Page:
MICHAEL BURLEIGH: Bashar Al Assad – the tyrant who drowned his nation in blood – is the real winner in Donald Trump’s decision to pull out of Syria
Back in the summer of 2012, Barack Obama was unequivocal. He warned that if Bashar Al Assad used chemical weapons on his own people in Syria’s brutal civil war, which had started the previous year, there would be untold consequences – it was a red line.
Twelve months on, Assad launched a sarin gas attack on rebel-held suburbs of Damascus. Up to 300 people, many of them children, died in agony, gagging and suffocating as the gas caused muscle spasms that made breathing impossible.
Obama’s red line had been crossed in the most devastating manner. Yet he failed to send in US troops or warplanes – and the shocking atrocities, the use of chemical weapons in Assad’s war of suppression, carried on regardless.
In 2012, Barack Obama warned that if Bashar Al Assad used chemical weapons on his own people there would be untold consequences
Six years on, nearly 600,000 people have been killed in Syria, with 12million displaced. A £47billion pre-war Syrian economy has collapsed to one of £12billion, dominated by black marketeers exploiting chronic shortages, with the Assad clan as the biggest profiteers.
There is no doubt that the Syrian dictator was the victor in the civil war. His allies – Russia, which took command of Syrian airspace, and Iran, which directed hard-fighting Shia ground troops – ruthlessly made sure of that.
Yet until recent days one thing still eluded him. The country’s northern territories, occupied by Kurds as a semi-autonomous homeland, were effectively beyond his grasp. Not any more.
Twelve months on, Assad launched a sarin gas attack on rebel-held suburbs of Damascus. Up to 300 people, many of them children, died in agony. Pictured are destroyed buildings in Aleppo
Donald Trump’s unpardonable withdrawal of troops from Syria changed things completely. It was an act of betrayal against the Syrian Kurds – perhaps our most important ally in the fight against Islamic State. It has enabled Turkey to unleash a firestorm against them of cataclysmic proportions.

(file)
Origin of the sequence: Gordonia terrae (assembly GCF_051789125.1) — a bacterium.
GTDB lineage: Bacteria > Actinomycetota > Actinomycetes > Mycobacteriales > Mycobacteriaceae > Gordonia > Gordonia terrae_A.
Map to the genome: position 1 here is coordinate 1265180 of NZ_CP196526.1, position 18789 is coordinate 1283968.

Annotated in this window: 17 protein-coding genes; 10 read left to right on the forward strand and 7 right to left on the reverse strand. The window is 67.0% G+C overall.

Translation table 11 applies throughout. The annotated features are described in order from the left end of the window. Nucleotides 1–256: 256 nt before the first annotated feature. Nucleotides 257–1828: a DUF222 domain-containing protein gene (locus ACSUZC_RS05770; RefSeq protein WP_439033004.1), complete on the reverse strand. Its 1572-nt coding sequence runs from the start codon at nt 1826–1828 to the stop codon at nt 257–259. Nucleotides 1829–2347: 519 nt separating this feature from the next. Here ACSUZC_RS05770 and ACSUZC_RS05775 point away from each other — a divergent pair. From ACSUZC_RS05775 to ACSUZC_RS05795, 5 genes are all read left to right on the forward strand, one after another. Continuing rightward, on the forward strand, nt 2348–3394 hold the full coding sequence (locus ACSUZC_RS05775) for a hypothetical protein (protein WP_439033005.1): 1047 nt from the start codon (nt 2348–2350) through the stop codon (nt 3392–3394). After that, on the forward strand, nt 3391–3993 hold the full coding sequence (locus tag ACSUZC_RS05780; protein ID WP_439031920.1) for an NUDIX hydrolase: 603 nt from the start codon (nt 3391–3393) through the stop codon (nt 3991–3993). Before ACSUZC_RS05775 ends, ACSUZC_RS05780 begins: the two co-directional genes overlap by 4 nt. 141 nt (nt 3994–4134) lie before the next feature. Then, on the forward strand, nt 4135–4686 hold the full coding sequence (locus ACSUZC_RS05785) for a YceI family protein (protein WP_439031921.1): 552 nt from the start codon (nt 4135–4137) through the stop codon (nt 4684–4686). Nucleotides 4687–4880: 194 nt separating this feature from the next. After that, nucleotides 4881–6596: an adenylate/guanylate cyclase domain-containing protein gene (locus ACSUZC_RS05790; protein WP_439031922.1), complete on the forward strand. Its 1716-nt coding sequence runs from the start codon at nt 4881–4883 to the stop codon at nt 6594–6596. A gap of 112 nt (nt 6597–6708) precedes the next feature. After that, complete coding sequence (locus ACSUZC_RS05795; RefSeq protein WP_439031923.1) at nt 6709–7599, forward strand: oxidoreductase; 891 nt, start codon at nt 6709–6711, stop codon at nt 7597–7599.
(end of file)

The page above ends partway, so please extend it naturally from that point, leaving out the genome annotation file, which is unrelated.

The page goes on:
Not only was it a betrayal, it was a strategic blunder that will weaken American credibility, reverse gains against IS, make it harder to build alliances in the Middle East and boost Russia and Iran.
In desperation, the Kurds turned to Assad for help. In a deal reportedly brokered by Russia, they agreed to allow Syrian troops into Kurdish-controlled areas to counter Turkey’s brutal offensive laughingly called Operation Peace Spring. For the Kurds, 11,000 of whom were killed in the fight against IS, it means the end of their dream of a Syrian homeland – the Syrian army are now taking over key Kurdish towns and villages.
For Assad, as Syria’s red, white and black tricolour is hoisted in areas where his regime has had no presence for years, it represents a final victory that even he must have thought fanciful at times.
The 54-year-old dictator has turned out to be the great survivor, despite his fine doctor’s hands being drenched in blood, despite worldwide condemnation as a war criminal who indiscriminately slaughtered his own people. He has outsmarted the US at every turn, and regained his territory first from rebels and now from the Kurds who helped destroy IS for him and for the West.
Six years on, nearly 600,000 people have been killed in Syria, with 12million displaced. Pictured is the Syrian border town Ras-al-Ain during ongoing fighting from a Turkish offensive
The irony is that Assad was never destined to rule Syria – his older brother Bassel was the chosen successor of their brutal Soviet-trained father Hafez and he was allowed to study as an ophthalmologist in London. But Bassel died in a car accident and Bashar was groomed as the heir apparent. The KGB-trained thugs who ran Syria needed persuading that the tall, thin, young man with a weak chin was tough enough for them – but he was ruthless enough all right.
When his dynastic regime was threatened by peaceful demonstrations in 2011, during the so-called Arab Spring, his violent crackdown provoked an armed uprising and led to the worst and most protracted civil war of modern times.
Amid the chaos, IS took hold in the country and, from 2014 on, the Kurds became the main ground force fighting them. Following the fall of the IS capital of Raqqa, they also became the custodians of tens of thousands of captured IS fighters. Many of these terrorists are now on the run as their guards rush to fight the Turks.
Ankara saw this as a chance to obliterate the Syrian Kurdish defence force, which was trying to establish its Kurdish statelet along the border with Turkey.
In President Recep Tayyip Erdogan’s eyes the Syrian Kurds are as bad as the PKK terrorists against whom Turkey has fought a counter-insurgency war for four decades. The prospect of being wiped out by the Turks gave the Syrian Kurds no choice but to seek help from Assad. Throughout the civil war, they have been neutral toward his regime, which lacked the capacity to retake the far north when it had more urgent targets.
Now, however, Assad can restore his control over the one major part of Syria he has been unable to get his hands on. Better to allow this, so Kurdish thinking goes, than to risk being ethnically cleansed by Turks. So Assad, who drowned his country in blood, is once more than all-conquering ruler of Syria.
Michael Burleigh is Engelsberg Chair of History and Global Affairs at LSE Ideas.
The insanity of Trump’s surrender in Syria as Russia gleefully moves in with Assad’s forces to defend the Kurds
With the Stars and Stripes flying from the turrets of their armoured lorries, US troops performed a humiliating retreat from a key Syrian base yesterday.
Just after midnight, 15 vehicles pulled out of the facility built three years ago when the city of Manbij was cleared of Islamic State forces. As the US convoy headed one way Syrian fighters headed in the opposite direction – intent on occupying their abandoned positions.